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The Arts
01.14.09

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Work/Life

Dan Coshnear's stories employ a true humanity

By Bart Schneider

At the moment of Barack Obama's inauguration, American workers find themselves in deep trouble. With more and more businesses downsizing or closing their doors, it's become clear that our jobs provide not only economic security but a sense of who we are.

In 2001, Sonoma County writer Daniel Coshnear published a collection of stories titled Jobs & Other Preoccupations. If the book, which won the 2000 Willa Cather Fiction Prize, isn't already a cult classic, it certainly should be. Clearly, the collection is even more relevant now than when it was published.

Coshnear's stories drop readers into the lives of characters whose jobs and employment prospects are at the center of their existence. That makes these characters pretty much like the rest of us.

Work is a subject that American writers traditionally steer clear of, yet film and television have long recognized the comic and dramatic value of the workplace. In literature, from Kafka on, the job only seems to hit pay dirt when the inhumanity and/or bureaucracy of the enterprise is pushed to the level of absurdity.

The revelation of Coshnear's book is that the jobs and the humanity go together. This may be because a number of the jobs in his stories are in the lower-paying social-service realm, serving clients who are teetering toward oblivion. Here are the addicts, the mentally unstable, the chronically homeless—in other words, the fastest growing demographic in America.

Coshnear was born and raised in Baltimore. He spent 10 years working social-service jobs in New York before moving to California in 1992. After finishing his undergraduate work at the New School in San Francisco, he earned his MFA in creative writing from San Francisco State University. He teaches regularly in the Bay Area through extension programs at SFSU, UC Berkeley and at the Sitting Room in Cotati. Coshnear lives in Guerneville with his wife, Susan, and their children, Circe and Daedalus.

One of the things I admire about Coshnear's stories is that his characters, whether in self-awareness or delusion, display an introspection and humanity that remind us of ourselves.

Here's Kash, from the beginning of Coshnear's story "Where's Fran Hayes?":

It's Tuesday, which is my Sunday, and I'm entering The Shannon Arms to share a liquid lunch with one of my oldest friends, Dorfman. A while back I thought I was on the death slope, the sensation of a blade twisting under the ribs on my lower right side that left as mysteriously as it came, but not without implications, resolutions. I resolved to be the worker of the month at my job. I resolved to catch up with my old friends.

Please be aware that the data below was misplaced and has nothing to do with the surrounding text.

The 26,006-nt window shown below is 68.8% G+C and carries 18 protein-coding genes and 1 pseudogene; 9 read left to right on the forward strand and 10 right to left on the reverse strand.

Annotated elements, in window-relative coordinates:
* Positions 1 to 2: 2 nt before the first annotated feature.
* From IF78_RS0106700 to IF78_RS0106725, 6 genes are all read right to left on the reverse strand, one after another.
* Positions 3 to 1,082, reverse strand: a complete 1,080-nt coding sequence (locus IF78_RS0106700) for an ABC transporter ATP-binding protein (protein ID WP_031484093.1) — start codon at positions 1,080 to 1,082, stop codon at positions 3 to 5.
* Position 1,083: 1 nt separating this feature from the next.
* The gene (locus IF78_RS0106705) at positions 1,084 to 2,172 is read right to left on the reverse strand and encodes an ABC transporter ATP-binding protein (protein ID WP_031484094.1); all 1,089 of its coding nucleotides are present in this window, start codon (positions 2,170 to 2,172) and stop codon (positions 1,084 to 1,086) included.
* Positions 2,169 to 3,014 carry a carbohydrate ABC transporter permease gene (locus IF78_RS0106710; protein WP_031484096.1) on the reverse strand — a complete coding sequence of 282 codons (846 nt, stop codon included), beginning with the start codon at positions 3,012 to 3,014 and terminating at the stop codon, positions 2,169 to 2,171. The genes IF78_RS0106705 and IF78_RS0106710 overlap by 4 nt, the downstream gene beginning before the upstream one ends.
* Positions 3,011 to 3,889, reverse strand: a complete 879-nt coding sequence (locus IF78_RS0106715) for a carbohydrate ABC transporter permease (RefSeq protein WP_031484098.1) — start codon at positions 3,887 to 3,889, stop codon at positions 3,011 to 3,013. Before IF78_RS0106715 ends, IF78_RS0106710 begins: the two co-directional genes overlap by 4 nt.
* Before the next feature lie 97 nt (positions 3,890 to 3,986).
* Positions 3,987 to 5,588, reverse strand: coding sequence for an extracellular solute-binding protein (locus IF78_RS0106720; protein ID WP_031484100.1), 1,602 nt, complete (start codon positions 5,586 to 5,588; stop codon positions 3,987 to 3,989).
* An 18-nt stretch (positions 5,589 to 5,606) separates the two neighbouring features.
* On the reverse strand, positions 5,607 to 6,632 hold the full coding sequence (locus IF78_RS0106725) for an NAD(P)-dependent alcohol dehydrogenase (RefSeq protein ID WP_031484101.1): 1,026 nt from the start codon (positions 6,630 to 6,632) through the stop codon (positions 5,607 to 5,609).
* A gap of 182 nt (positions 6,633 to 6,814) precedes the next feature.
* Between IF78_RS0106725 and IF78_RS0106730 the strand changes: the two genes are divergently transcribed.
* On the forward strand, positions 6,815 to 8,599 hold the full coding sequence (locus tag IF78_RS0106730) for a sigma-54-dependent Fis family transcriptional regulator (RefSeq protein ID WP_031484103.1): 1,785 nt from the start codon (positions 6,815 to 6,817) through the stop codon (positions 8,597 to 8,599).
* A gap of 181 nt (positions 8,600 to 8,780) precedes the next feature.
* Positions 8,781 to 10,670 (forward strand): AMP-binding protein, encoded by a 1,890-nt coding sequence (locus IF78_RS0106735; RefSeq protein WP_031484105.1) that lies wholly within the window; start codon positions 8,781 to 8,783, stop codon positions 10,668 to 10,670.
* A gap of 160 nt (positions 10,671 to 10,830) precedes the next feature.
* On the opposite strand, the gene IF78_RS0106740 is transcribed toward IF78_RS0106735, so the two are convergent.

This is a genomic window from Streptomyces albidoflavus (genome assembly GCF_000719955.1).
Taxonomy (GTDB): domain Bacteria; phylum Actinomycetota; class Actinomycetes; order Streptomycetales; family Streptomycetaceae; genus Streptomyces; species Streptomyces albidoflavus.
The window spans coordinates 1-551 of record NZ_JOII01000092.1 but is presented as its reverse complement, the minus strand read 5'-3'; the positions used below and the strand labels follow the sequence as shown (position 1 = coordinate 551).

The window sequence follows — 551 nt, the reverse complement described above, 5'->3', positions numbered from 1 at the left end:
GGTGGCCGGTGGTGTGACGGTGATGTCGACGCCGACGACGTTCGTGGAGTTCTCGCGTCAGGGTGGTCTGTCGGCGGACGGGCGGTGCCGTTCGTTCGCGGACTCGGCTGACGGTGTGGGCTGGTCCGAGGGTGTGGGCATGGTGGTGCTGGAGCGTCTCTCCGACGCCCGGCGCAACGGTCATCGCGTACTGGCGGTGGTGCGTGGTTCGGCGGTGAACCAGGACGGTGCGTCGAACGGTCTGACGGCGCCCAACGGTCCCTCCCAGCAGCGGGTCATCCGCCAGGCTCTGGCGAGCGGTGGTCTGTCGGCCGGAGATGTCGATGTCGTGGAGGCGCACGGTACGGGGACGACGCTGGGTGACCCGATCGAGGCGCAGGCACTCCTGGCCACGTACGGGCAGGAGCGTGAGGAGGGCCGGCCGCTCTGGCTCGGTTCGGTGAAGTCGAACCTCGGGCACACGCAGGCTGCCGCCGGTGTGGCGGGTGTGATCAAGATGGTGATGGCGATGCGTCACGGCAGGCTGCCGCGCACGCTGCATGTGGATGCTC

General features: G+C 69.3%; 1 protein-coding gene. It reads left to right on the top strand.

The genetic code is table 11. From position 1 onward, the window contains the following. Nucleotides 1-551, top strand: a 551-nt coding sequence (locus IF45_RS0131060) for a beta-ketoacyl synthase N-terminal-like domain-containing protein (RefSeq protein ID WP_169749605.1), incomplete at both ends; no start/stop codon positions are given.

The bar is long and dark with a low ceiling. Dorfman has his boot heels hooked in the rung of his barstool, his head down. He looks like a wet long-haired dog with glasses. He's reading the cover of a matchbook. I want to be eager to see him and I might give him a slap on the shoulder, the big handshake, but the sight of him drains me. I take the matchbook out of his fingers and read an ad for the One Way Truck Driving School— areligious vocational program. He downs the remainder of his stout.

"You're going to drive a truck?" I say.
"Why not?" He's sullen because I'm two beers late.

In "Custodian," a story from a new collection awaiting a publisher, Manny, a school janitor, is quizzed by his high school son Cesar for a school project.

"How did you choose your career?"
Manny smiles. "Well, when I finished medical school and law school, top of my class—"
"Come on, Pop."
"I felt I had many choices, but—"
"Be real. How'd you get started?"
"I had a passion for picking strawberries."
"The whole life story?" Cesar exhales.
"And I loved the ladies, the way they filled their baskets, ah, the way they bent over. Yes indeed, my first choice was love."
"Tell me about your education. I'm kind of in a hurry. We could start there."
"Did you get that down about my first choice?"

 

Dan Coshnear's first choice is to allow his characters to be themselves. His stories embody the kind of compassion we need for these times.

Novelist Bart Schneider was the founding editor of 'Hungry Mind Review' and 'Speakeasy Magazine.' His latest novel is 'The Man in the Blizzard.' Lit Life is a new biweekly feature. You can contact Bart at [ mailto:litlife@bohemian.com ]litlife@bohemian.com.


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